London manager Michael Maher says his team is far from making up the numbers and argues the county's "thriving" underage structure is laying the foundations for a bright future.
Maher, who was a member of Ciaran Deely's backroom team in 2019, represents a highly significant appointment for the Londoners.
The 32-year-old from the Round Towers club is the first ever London-born manager. And he has a highly interesting and novel background for an inter-county manager.
The son of a Kilkenny man, Maher played hurling and football at underage before turning to soccer from his late teens.
He managed Redhill FC for a couple of seasons, winning promotion to the Isthmian league and taking the club to the brink of the FA Cup first round.
After leaving the club in 2015, he threw himself back into Round Towers and set himself on a path which would take him to the London senior job.
Speaking to Game On on RTÉ 2fm, Maher says working with the set-up in 2019 whetted his appetite for the top job.
"It's my county. I've grown up here. I've seen great London teams in the past. This last year, I got the opportunity to come into Ciaran Deely's backroom team. It gave me a taste to take this opportunity if it ever came up and at the end of the season, it did come up.
"I grew up playing for Round Towers. My father was heavily involved there. It's the old thing where if your parents are involved, you get immersed in the club. From a young age, I was volunteering and coaching the underage sides at Round Towers.
"Soccer took a bit of a hold at 18, 19 and I went off working in soccer. But I always stayed in touch with Gaelic football. I worked with the London underage development squads. Soccer came to an end and I got back involved with my club senior team and things have developed from there."
London haven't won a game in the championship since their famous run to the Connacht final in 2013 and before that their only championship victories had come against Fermanagh in a 2011 qualifier and Leitrim back in 1977.
Despite this, Maher is adamant they're not "making up the numbers" and points to the underage setup and the increasing prevalence of native born players as the way forward.
"This is a fully fledged inter-county team in its own right," he says.
"The underage structure here is thriving. There's huge numbers of kids playing Gaelic Games and I'd argue with anyone who says London is making up the numbers.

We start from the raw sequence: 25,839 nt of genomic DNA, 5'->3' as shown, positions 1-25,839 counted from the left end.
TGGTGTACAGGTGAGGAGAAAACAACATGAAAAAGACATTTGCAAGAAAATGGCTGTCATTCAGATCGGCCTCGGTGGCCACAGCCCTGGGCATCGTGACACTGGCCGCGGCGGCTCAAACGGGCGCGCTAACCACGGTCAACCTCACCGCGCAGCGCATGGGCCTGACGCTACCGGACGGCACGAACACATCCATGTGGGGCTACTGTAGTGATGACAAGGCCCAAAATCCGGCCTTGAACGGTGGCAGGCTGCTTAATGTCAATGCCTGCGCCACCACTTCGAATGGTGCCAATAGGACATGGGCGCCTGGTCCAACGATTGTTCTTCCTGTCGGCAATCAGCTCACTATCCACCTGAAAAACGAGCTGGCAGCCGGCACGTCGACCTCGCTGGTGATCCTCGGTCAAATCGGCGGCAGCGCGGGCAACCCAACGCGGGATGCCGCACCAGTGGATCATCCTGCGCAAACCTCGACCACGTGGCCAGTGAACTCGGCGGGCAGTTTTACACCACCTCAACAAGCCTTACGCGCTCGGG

"There's two sides to it. There's always going to be a place for the Irish-born lads who come to London. And the main reason they come is work. It's not to play for London.
"And there's obviously a large number of those guys who are extremely talented footballers. They end up signing for clubs here and if they can then commit to playing inter-county for London, they will.
"But the key thing that London needs to carry on doing is promoting the game at youth level. And making the underage fixtures enjoyable and attractive to them.
"For a few years after the age of U14, there was a real lull. You could probably count on one hand the games I played between the age of 15 and 21. The county is really starting to turn that around.
"I do see London having a good future. I do see kids coming through the system year on year. We've a good number on the panel now. There's always going to be a blend of lads that have come through the system here and lads who come over from Ireland and end up living and working here."
"This is a fully fledged inter-county team in its own right. The underage structure here is thriving. There's huge numbers of kids playing Gaelic Games and I'd argue with anyone who says London is making up the numbers."
Maher works as a teacher in south London and along with a number of others - he name-checks former Mayo coach and backroom team member Martin McGrath as well as school principal Pat Winston - has helped Gaelic Games flourish in a school with students from a predominantly African background.
"St Paul's have got nearly 95% children from African background and they love the game. We've put a system in the primary schools there.
"Martin McGrath, who's in my backroom team, and myself work in the local primary schools and we deliver Gaelic football to them from the age of eight. Those guys come into St Paul's academy from the age of 11, they've had a couple of years of coaching and they take to it like ducks to water. They play for the school team, which doubles up as a club for the London competitions.
Winning feeling .. memories of a life time # south london under 14 feile all Ireland champions pic.twitter.com/S2oGwzMdwW— Mairtin MacGrath (@MaxProFitness) July 2, 2018
"The biggest success has been the Féile where the kids at U14 are playing for South London and we've won six All-Irelands in the last 10 or 11 years and we were up against Kilmacud Crokes in the Division 1 final this year. It was a dream come true to think that 10 years ago, we were playing down in 2005.
"It just goes to show, once the coaching is right and there's people investing time into people, it doesn't matter where someone is from, they're going to do well."
Back to the short-term, Maher is focusing on the league and developing a winning habit in Division 4 before they turn their focus to Roscommon in the Connacht championship.
"The ambition is to believe we can approach every game in Division 4 with a winning mentality. London in the last few years have done extremely well to be competitive in every game and the key for us is to get our players believing we can win every game in Division 4. Hopefully, with the group of guys we've got together, we can do that."